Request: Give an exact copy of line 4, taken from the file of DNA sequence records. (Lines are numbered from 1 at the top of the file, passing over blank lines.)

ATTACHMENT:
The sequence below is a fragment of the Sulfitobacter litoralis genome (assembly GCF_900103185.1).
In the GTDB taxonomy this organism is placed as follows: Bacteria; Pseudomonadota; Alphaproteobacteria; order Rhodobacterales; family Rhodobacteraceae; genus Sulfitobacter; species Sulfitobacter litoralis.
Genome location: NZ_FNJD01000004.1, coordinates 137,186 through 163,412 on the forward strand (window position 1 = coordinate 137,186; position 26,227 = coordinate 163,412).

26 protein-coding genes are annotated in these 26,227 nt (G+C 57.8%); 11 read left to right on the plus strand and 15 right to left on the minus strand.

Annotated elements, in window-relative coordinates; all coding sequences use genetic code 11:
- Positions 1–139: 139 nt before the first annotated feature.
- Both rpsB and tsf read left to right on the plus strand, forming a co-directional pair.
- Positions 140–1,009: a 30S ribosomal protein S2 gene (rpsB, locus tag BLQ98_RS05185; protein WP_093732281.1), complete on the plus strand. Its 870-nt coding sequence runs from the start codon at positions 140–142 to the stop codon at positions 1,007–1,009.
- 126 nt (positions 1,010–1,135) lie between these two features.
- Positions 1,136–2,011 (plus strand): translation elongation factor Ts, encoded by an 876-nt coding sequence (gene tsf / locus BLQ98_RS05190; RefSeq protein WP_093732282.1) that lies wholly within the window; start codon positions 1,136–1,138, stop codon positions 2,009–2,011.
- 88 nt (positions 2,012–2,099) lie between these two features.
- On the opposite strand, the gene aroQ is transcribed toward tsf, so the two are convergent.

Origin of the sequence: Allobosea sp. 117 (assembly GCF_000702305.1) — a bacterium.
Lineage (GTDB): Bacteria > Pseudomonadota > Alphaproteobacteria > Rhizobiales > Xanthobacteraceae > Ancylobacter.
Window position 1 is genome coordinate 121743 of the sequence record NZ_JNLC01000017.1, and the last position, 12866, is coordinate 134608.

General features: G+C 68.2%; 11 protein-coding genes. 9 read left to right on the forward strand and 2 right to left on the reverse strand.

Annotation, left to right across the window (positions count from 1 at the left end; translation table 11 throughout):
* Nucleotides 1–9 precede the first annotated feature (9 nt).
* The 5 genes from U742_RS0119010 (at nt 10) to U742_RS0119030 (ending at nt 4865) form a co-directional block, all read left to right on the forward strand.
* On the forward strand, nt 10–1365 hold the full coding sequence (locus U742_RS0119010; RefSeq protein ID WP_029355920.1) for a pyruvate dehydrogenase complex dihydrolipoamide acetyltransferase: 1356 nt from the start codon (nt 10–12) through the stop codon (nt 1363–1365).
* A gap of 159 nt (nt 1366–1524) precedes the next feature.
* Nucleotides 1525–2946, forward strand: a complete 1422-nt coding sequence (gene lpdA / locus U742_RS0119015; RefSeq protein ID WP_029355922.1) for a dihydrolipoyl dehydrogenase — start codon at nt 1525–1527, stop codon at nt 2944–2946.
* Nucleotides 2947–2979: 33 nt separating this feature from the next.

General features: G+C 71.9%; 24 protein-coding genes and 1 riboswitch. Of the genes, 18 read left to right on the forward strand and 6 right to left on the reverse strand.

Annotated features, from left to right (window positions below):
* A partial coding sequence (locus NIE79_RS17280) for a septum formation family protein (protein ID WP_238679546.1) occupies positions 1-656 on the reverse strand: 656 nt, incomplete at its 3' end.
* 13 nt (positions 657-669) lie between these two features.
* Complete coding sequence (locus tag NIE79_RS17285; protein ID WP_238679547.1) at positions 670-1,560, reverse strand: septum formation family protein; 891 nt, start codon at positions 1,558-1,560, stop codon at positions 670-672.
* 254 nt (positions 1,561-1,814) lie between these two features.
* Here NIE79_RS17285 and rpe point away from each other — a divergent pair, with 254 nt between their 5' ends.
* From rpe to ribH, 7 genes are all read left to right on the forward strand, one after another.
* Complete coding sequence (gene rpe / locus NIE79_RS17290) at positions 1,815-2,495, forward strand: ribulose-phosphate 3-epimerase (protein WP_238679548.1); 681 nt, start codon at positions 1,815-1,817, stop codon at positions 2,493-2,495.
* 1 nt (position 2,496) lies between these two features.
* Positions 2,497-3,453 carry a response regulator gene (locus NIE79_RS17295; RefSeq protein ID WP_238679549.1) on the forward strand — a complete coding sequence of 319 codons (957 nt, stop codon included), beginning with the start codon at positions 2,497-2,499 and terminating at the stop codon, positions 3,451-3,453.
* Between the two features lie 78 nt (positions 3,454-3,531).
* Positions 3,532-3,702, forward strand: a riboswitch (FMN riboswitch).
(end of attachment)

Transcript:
26 protein-coding genes are annotated in these 26,227 nt (G+C 57.8%); 11 read left to right on the plus strand and 15 right to left on the minus strand.